Religious Music

Most of my friends are aware that I consider myself to be an evangelical antitheist. This means, that like atheists, I don’t hold any belief in any deity. It also means, that unlike many atheists, I hold a positive belief that there aren’t any gods, that the belief in such things is harmful to our society and that these views should be shared with everyone willing to listen.

With that in mind, some of my friends and many acquaintances are surprised to learn that I really like religious music (mostly Christian actually). And I don’t mean only songs that are often played in secular crowds during the holidays like ‘White Christmas‘, or ‘Have Yourself A Merry Little Christmas‘. While I do really like both of those songs (and play them frequently on the piano in mid July even), I also really like many overtly religious pieces — Cantique Noël, Silent Night for Christmas themed examples. In fact, some of my favourite pieces of all time are Catholic masses like Mozart’s breathtaking Requiem, which still gives me goose bumps every time I hear it, or another incredible piece of music of his:

What I find annoying about this is that many Christians are confused as to why I would like this music. Some would even suggest that I’m some sort of hypocrite, and that because I’m an antitheist, I should not like this music at all. On face value, this is stupid — why would the fact that I’m rejecting metaphysics implied in the lyrics or theme of some music mean that I must also dislike the aesthetics of how they delivered it? I also like vampire movies and ghost stories, does this mean I’m a hypocrite for not believing in boogeymen and the occult as well?

I can still get the sentiment in the idea without having to submit to its religious views, while still appreciating the religious feelings and perspective of the composer. Like any other human, I can understand and feel the concept awe and wonder at the thought of the beauty in the universe and my utter insignificance in it all. These are not themes that are purely in the religious domain – in fact, many psychologists believe that religion is a child of the innate feelings of awe, reverence and wonder — it is these feelings that spawned religion and not vice-versa.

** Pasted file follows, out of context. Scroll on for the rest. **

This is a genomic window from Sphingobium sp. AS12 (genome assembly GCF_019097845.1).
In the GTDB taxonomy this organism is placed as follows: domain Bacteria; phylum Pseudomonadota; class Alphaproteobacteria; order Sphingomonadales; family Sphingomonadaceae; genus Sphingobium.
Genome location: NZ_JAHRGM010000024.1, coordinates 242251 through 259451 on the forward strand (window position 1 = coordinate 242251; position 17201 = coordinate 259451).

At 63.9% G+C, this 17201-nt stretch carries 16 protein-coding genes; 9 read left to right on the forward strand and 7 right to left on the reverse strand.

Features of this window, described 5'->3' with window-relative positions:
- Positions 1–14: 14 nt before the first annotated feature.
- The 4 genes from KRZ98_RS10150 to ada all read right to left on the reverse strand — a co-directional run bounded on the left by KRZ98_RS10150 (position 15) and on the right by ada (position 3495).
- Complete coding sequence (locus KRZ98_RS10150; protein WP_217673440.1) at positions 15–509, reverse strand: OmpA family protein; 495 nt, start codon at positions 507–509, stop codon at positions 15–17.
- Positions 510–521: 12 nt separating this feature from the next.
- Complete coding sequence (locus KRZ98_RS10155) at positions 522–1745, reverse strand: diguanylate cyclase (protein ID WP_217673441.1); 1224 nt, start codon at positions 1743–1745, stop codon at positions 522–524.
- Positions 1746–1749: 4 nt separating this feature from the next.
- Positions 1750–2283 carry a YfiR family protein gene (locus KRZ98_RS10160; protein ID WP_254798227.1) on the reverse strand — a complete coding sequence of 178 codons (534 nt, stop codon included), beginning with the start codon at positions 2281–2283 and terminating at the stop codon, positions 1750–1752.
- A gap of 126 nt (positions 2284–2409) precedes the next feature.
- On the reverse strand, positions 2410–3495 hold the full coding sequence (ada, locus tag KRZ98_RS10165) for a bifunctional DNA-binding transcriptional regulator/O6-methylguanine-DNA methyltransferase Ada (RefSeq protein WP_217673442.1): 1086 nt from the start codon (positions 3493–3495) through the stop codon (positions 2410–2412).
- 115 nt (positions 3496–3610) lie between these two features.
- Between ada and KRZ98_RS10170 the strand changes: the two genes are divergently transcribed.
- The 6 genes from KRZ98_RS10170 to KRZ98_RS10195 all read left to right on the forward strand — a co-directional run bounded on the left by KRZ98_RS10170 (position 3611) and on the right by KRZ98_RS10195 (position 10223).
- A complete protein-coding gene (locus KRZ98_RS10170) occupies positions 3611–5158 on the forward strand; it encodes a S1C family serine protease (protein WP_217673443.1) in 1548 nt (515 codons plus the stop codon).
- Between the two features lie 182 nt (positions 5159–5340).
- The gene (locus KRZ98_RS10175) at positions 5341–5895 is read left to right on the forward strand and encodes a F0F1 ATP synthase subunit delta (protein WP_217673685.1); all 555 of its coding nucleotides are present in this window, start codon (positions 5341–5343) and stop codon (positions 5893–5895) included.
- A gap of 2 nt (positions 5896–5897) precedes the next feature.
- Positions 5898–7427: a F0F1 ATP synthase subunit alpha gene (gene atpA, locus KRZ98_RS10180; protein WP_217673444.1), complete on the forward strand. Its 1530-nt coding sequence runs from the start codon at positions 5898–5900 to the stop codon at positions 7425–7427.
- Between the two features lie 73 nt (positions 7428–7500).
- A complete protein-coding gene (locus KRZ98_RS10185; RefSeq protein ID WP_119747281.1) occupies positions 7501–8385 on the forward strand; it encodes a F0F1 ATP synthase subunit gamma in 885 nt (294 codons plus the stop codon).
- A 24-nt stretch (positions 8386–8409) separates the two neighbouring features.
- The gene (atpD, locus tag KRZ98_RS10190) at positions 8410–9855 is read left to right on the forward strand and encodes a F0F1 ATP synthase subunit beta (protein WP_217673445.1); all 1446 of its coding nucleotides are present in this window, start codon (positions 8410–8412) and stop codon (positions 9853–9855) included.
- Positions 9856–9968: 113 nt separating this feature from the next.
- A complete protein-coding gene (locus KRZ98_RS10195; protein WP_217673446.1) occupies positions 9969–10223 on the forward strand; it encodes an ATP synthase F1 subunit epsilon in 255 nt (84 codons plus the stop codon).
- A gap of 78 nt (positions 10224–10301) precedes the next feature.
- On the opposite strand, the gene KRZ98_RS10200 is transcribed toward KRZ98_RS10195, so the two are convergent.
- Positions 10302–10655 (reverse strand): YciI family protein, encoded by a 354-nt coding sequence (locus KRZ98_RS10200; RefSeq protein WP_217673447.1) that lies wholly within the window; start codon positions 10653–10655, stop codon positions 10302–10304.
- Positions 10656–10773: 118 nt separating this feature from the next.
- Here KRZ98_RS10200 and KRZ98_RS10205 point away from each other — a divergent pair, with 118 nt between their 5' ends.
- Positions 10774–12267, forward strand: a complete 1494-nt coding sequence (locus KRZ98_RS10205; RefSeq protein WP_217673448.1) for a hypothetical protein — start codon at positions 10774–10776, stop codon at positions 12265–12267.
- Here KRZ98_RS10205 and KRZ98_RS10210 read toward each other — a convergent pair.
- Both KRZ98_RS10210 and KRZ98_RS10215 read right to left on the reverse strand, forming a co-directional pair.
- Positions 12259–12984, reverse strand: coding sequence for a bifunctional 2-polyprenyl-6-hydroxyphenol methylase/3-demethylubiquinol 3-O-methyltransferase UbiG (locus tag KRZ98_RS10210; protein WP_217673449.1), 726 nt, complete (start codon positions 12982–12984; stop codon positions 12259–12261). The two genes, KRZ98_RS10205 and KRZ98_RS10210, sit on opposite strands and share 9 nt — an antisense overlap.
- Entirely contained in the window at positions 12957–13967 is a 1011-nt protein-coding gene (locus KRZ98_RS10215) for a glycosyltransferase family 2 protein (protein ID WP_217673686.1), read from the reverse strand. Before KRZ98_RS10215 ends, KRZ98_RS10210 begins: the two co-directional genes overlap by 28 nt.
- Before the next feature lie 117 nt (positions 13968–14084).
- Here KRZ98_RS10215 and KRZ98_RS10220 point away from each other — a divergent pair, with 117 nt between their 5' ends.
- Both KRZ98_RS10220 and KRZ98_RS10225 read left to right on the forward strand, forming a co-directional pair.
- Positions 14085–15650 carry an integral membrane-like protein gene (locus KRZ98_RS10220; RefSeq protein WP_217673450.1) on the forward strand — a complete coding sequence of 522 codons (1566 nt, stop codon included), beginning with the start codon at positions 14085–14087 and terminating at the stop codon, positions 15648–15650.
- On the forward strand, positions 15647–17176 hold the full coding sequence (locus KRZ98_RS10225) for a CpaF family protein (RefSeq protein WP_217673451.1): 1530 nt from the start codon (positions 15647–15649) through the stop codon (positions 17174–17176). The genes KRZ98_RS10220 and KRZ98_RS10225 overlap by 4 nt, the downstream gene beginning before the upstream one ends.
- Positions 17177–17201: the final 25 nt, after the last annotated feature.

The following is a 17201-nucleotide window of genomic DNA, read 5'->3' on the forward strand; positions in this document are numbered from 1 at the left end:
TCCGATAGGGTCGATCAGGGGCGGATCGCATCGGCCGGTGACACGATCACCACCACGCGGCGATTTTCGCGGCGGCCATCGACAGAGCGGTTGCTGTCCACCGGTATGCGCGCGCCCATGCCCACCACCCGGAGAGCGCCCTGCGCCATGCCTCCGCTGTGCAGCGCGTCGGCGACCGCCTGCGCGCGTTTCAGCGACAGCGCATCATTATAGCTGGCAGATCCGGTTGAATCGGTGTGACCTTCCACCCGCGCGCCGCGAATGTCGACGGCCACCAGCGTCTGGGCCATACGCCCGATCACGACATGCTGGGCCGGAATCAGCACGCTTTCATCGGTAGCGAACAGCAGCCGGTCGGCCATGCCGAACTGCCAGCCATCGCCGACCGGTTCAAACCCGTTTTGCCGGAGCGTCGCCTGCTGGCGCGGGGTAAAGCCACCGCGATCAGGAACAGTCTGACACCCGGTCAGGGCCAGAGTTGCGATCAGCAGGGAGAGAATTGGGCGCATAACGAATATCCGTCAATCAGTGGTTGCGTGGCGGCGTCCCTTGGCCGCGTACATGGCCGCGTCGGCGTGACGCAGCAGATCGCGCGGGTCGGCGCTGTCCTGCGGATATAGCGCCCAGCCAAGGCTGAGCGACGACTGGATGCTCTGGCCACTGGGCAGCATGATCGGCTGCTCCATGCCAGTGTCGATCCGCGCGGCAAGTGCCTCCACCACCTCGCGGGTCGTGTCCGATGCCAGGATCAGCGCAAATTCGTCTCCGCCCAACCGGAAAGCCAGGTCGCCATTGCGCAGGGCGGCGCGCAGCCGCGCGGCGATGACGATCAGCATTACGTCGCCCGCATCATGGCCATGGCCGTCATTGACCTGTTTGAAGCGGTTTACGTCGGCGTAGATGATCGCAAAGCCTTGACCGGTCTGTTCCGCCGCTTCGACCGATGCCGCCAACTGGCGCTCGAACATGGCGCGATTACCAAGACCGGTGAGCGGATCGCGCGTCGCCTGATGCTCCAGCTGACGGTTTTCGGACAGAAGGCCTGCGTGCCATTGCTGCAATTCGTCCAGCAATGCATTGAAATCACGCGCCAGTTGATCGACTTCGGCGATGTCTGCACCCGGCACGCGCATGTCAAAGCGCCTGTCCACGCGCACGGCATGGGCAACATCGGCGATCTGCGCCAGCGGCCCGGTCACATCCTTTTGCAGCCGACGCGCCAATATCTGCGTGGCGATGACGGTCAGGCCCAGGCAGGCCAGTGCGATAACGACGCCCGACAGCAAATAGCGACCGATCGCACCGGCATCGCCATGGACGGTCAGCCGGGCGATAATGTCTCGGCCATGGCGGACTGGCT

I also really love stories with the Christian ideal of forgiveness, redemption and salvation(*). From the Sandman character arch in Spiderman 3 (the only good thing about that movie), to Phil Connors’ acceptance of his flaws in Groundhog Day (with a fantastic juxtaposition with Larry the cameraman) to the double redemption and salvation theme in Saving Mr. Banks (Mr. Banks and P.L. Travers’ father, Travers Goff). This idea of redemption and salvation, which is ubiquitous in Western culture, is very a Christian perspective of human solidarity and sympathy. However, even if these ideas where more fully developed in and because of a religious context, the underlying sentiments and the feelings they trigger transcend religion — they are part of what it is to be human, and I don’t need to know about, let alone believe in Jesus and his followers to appreciate or understand it.

4 thoughts on “Religious Music